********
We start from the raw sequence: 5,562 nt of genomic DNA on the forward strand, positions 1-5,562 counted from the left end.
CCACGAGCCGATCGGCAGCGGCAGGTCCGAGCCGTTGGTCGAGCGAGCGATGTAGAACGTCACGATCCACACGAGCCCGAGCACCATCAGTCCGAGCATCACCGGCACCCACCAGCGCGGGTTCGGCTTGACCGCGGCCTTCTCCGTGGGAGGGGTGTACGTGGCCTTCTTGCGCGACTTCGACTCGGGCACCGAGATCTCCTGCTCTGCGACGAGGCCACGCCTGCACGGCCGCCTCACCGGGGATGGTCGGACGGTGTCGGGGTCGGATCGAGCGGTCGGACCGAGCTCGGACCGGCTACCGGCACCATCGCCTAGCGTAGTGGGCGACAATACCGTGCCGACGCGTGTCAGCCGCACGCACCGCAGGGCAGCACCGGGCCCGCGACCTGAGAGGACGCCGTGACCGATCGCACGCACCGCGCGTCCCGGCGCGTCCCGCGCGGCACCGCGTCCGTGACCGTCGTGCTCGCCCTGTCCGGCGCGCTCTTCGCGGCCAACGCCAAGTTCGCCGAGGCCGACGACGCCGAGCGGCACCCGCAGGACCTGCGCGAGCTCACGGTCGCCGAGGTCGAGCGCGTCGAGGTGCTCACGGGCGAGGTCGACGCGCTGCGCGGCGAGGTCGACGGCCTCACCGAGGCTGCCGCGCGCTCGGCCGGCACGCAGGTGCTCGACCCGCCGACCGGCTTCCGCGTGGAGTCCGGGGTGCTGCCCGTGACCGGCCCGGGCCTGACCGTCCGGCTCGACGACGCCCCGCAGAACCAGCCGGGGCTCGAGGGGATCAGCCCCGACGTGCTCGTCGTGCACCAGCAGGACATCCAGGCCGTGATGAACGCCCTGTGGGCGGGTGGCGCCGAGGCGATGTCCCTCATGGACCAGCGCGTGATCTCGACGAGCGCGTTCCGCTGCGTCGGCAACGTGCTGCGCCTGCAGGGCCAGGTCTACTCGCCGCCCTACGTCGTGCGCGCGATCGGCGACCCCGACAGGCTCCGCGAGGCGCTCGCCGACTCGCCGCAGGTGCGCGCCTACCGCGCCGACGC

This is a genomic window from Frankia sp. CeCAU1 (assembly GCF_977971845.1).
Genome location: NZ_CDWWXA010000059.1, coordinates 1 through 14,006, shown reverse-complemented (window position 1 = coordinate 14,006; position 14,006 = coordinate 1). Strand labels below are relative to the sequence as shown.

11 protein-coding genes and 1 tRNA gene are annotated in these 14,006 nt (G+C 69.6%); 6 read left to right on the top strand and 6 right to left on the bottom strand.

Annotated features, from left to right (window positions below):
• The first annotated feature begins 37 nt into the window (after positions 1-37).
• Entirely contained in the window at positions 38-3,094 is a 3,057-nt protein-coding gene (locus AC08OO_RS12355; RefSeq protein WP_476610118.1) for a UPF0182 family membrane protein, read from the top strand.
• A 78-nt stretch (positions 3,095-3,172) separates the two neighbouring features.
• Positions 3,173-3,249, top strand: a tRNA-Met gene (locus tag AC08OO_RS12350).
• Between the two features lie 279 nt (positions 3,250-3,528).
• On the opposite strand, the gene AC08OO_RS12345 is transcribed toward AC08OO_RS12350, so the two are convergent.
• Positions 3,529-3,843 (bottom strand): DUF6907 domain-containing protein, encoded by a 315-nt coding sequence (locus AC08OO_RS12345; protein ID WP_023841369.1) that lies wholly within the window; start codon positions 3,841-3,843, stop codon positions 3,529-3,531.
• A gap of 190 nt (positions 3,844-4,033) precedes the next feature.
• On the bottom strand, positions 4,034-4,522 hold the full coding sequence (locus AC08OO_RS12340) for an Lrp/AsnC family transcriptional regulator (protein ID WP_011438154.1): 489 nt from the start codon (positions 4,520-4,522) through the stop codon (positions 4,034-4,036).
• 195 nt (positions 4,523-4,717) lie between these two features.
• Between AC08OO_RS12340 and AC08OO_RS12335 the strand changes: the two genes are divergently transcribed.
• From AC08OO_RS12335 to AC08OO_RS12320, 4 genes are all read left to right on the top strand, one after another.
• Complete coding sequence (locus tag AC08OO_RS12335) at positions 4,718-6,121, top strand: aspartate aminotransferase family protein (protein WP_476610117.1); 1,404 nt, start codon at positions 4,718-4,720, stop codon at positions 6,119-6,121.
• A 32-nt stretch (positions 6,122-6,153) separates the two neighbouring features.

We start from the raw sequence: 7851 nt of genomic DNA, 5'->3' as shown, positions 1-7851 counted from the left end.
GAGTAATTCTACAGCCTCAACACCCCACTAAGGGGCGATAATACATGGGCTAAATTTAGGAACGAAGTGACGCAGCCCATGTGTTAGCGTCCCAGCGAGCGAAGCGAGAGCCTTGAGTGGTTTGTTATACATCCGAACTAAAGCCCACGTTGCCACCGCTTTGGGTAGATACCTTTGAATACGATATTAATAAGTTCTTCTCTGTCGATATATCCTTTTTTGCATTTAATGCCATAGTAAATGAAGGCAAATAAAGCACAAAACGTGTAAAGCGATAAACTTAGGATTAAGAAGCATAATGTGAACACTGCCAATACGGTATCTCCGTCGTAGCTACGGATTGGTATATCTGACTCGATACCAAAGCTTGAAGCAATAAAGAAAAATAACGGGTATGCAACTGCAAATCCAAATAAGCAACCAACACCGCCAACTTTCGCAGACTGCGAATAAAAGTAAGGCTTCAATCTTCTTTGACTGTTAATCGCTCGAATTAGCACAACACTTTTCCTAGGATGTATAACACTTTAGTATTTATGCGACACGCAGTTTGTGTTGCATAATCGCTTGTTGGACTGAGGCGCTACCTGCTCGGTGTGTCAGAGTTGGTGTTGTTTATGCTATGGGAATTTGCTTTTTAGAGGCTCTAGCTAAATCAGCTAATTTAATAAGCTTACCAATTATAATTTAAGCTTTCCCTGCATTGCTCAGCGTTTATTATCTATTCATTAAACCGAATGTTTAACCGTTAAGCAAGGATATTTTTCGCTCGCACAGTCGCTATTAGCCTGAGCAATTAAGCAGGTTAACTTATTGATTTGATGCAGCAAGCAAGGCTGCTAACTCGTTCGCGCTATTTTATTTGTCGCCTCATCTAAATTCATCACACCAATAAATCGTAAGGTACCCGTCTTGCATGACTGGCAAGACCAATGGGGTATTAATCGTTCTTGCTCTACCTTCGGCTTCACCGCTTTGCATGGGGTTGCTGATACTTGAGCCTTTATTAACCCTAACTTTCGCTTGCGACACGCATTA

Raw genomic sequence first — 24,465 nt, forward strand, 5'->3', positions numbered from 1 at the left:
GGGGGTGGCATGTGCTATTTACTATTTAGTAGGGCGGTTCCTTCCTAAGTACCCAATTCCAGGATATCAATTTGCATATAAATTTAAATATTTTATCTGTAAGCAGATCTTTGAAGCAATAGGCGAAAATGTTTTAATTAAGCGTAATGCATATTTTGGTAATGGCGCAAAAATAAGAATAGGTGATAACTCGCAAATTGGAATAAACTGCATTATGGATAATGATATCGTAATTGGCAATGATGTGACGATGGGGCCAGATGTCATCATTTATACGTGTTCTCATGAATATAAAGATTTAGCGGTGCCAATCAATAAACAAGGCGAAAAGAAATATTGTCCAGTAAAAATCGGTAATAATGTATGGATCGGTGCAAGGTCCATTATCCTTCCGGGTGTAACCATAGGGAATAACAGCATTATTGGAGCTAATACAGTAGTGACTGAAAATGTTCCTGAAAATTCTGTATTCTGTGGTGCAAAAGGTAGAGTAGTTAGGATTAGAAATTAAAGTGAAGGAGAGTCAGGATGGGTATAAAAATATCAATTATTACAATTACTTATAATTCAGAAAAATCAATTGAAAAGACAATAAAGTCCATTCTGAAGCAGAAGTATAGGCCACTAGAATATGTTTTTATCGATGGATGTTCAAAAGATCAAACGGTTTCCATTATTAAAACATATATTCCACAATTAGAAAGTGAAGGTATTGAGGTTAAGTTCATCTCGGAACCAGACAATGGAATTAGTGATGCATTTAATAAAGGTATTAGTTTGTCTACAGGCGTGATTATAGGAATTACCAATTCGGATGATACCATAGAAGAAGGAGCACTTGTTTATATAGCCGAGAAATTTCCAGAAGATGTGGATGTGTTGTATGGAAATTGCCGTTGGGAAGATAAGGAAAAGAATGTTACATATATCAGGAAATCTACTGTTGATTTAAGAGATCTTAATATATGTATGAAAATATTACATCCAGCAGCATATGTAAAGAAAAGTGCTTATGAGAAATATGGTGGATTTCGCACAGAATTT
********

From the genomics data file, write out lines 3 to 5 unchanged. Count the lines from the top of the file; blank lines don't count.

This is a genomic window from Frankia sp. CeCAU1 (assembly GCF_977971845.1).
Genome location: NZ_CDWWXA010000059.1, coordinates 1 through 14,006, shown reverse-complemented (window position 1 = coordinate 14,006; position 14,006 = coordinate 1). Strand labels below are relative to the sequence as shown.

11 protein-coding genes and 1 tRNA gene are annotated in these 14,006 nt (G+C 69.6%); 6 read left to right on the top strand and 6 right to left on the bottom strand.